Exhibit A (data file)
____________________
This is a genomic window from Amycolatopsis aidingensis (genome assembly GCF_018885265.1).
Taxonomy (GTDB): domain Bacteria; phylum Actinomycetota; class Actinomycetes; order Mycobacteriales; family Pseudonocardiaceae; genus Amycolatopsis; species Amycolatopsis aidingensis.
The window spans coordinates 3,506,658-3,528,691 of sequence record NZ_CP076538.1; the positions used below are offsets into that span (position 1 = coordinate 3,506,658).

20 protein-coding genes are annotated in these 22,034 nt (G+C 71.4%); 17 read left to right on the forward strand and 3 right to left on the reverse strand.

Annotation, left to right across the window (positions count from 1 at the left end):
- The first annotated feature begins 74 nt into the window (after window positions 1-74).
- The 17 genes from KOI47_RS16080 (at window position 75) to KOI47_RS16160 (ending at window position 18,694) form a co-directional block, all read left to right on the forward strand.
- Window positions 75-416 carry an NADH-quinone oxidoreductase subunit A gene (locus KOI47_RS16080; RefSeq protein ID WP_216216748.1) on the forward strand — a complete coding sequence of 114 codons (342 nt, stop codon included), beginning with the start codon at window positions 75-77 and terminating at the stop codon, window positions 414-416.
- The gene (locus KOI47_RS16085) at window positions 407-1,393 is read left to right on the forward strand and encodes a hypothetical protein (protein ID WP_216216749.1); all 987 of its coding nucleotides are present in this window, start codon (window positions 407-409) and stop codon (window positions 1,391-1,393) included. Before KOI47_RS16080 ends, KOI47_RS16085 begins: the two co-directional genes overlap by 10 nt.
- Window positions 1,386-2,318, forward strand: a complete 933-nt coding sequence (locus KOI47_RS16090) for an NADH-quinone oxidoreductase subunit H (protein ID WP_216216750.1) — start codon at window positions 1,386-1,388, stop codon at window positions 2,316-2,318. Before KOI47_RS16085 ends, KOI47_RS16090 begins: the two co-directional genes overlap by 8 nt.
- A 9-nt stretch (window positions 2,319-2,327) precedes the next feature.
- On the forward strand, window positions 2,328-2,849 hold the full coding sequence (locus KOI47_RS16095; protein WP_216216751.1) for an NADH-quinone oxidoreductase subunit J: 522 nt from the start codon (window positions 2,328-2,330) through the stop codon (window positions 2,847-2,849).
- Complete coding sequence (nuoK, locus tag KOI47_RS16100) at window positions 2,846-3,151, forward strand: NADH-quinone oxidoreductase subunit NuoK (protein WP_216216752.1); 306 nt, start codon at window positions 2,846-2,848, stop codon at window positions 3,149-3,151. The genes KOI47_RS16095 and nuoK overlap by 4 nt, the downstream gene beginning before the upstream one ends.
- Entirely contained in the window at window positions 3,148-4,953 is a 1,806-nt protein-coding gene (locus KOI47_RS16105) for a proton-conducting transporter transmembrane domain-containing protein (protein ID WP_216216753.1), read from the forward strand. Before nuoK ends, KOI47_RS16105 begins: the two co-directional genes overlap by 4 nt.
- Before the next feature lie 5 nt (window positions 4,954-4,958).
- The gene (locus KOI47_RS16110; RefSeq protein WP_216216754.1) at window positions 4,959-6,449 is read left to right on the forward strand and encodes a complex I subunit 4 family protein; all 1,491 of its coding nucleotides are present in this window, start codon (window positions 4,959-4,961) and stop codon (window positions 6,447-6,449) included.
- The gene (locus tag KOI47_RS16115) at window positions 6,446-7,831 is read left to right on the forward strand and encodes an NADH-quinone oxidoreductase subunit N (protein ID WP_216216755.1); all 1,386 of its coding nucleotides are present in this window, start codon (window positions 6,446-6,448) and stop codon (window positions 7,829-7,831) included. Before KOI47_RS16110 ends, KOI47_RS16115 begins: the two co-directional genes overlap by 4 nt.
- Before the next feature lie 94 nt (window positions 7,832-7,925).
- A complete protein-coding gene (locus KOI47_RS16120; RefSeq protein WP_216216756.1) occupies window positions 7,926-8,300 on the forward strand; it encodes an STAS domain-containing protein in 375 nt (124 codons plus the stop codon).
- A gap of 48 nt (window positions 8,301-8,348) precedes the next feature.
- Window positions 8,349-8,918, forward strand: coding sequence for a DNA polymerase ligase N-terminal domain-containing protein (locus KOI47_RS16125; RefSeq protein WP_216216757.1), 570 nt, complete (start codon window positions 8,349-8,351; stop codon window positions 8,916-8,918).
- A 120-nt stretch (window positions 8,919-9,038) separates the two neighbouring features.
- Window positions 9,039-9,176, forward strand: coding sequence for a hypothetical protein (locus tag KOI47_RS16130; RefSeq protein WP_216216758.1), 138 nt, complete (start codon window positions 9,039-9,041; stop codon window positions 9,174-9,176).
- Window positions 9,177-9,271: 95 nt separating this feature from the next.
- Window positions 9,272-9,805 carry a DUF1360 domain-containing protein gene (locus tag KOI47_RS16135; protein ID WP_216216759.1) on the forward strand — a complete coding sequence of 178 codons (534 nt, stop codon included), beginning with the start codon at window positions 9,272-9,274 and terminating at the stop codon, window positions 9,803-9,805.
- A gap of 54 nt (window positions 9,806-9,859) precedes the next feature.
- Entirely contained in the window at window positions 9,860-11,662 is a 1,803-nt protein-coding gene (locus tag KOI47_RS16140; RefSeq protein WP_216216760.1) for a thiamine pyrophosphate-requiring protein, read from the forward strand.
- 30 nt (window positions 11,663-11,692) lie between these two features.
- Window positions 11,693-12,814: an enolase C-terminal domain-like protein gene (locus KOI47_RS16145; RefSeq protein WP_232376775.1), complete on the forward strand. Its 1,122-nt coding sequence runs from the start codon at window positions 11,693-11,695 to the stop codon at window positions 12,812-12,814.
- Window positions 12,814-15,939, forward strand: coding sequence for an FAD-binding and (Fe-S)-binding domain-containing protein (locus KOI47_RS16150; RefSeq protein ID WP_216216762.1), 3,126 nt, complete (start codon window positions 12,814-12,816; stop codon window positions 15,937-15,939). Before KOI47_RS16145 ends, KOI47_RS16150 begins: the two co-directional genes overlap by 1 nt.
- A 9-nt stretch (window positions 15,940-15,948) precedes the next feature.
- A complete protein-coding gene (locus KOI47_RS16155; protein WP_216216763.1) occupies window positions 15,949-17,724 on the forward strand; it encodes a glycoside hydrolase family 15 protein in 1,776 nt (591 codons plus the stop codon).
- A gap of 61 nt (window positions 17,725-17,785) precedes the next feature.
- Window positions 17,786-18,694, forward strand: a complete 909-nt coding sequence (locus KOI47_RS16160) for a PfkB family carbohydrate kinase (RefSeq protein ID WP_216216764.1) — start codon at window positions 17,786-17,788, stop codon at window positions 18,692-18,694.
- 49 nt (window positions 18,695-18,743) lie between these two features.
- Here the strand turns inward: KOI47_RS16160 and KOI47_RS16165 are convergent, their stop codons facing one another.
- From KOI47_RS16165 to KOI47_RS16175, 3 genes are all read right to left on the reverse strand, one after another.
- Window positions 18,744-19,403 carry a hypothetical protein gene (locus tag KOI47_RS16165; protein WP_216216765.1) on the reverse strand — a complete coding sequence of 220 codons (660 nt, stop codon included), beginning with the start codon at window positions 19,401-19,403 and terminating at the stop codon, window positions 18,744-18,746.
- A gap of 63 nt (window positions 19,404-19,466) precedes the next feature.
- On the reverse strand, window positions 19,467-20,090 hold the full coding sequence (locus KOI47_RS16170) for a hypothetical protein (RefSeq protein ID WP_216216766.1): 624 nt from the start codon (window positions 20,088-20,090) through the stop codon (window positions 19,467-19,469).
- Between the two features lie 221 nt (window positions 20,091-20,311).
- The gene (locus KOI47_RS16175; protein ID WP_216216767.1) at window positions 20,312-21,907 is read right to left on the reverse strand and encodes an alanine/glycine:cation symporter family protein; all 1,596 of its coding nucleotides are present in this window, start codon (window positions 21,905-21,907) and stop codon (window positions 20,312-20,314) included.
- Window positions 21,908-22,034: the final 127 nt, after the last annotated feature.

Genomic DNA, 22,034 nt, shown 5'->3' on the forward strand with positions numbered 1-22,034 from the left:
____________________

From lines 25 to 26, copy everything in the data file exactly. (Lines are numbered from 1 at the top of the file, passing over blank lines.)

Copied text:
- Window positions 9,272-9,805 carry a DUF1360 domain-containing protein gene (locus tag KOI47_RS16135; protein ID WP_216216759.1) on the forward strand — a complete coding sequence of 178 codons (534 nt, stop codon included), beginning with the start codon at window positions 9,272-9,274 and terminating at the stop codon, window positions 9,803-9,805.
- A gap of 54 nt (window positions 9,806-9,859) precedes the next feature.